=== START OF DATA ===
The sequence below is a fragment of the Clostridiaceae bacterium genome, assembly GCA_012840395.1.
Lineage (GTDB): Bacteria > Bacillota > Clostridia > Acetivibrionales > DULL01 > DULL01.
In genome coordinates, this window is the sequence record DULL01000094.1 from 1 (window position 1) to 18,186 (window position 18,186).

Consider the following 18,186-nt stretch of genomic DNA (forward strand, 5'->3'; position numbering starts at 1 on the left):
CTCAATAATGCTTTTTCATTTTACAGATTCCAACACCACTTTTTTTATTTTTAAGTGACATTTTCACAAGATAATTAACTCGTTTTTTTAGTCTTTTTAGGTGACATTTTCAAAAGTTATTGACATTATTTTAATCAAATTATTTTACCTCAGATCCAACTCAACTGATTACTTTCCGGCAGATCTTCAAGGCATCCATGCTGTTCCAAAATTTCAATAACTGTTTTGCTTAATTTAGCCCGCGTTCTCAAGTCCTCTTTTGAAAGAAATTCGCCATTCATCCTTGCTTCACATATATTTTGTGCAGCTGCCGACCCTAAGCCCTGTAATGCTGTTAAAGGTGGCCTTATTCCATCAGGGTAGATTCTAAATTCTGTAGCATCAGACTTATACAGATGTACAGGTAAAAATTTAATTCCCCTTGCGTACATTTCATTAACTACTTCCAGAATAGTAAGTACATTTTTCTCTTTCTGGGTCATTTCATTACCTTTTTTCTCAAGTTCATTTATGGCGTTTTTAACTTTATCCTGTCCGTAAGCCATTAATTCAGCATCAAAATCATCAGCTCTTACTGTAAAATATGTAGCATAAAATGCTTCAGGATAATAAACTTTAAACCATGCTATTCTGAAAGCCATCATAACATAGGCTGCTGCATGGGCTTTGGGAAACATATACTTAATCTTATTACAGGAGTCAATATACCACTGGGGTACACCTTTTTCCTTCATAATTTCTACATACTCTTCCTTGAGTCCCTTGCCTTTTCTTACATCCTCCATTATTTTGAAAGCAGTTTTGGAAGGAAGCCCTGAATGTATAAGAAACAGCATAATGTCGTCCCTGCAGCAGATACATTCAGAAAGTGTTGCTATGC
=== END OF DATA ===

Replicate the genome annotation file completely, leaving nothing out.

The sequence below is a fragment of the Clostridiaceae bacterium genome, assembly GCA_012840395.1.
Lineage (GTDB): Bacteria > Bacillota > Clostridia > Acetivibrionales > DULL01 > DULL01.
In genome coordinates, this window is the sequence record DULL01000094.1 from 1 (window position 1) to 18,186 (window position 18,186).

Consider the following 18,186-nt stretch of genomic DNA (forward strand, 5'->3'; position numbering starts at 1 on the left):
CTCAATAATGCTTTTTCATTTTACAGATTCCAACACCACTTTTTTTATTTTTAAGTGACATTTTCACAAGATAATTAACTCGTTTTTTTAGTCTTTTTAGGTGACATTTTCAAAAGTTATTGACATTATTTTAATCAAATTATTTTACCTCAGATCCAACTCAACTGATTACTTTCCGGCAGATCTTCAAGGCATCCATGCTGTTCCAAAATTTCAATAACTGTTTTGCTTAATTTAGCCCGCGTTCTCAAGTCCTCTTTTGAAAGAAATTCGCCATTCATCCTTGCTTCACATATATTTTGTGCAGCTGCCGACCCTAAGCCCTGTAATGCTGTTAAAGGTGGCCTTATTCCATCAGGGTAGATTCTAAATTCTGTAGCATCAGACTTATACAGATGTACAGGTAAAAATTTAATTCCCCTTGCGTACATTTCATTAACTACTTCCAGAATAGTAAGTACATTTTTCTCTTTCTGGGTCATTTCATTACCTTTTTTCTCAAGTTCATTTATGGCGTTTTTAACTTTATCCTGTCCGTAAGCCATTAATTCAGCATCAAAATCATCAGCTCTTACTGTAAAATATGTAGCATAAAATGCTTCAGGATAATAAACTTTAAACCATGCTATTCTGAAAGCCATCATAACATAGGCTGCTGCATGGGCTTTGGGAAACATATACTTAATCTTATTACAGGAGTCAATATACCACTGGGGTACACCTTTTTCCTTCATAATTTCTACATACTCTTCCTTGAGTCCCTTGCCTTTTCTTACATCCTCCATTATTTTGAAAGCAGTTTTGGAAGGAAGCCCTGAATGTATAAGAAACAGCATAATGTCGTCCCTGCAGCAGATACATTCAGAAAGTGTTGCTATGC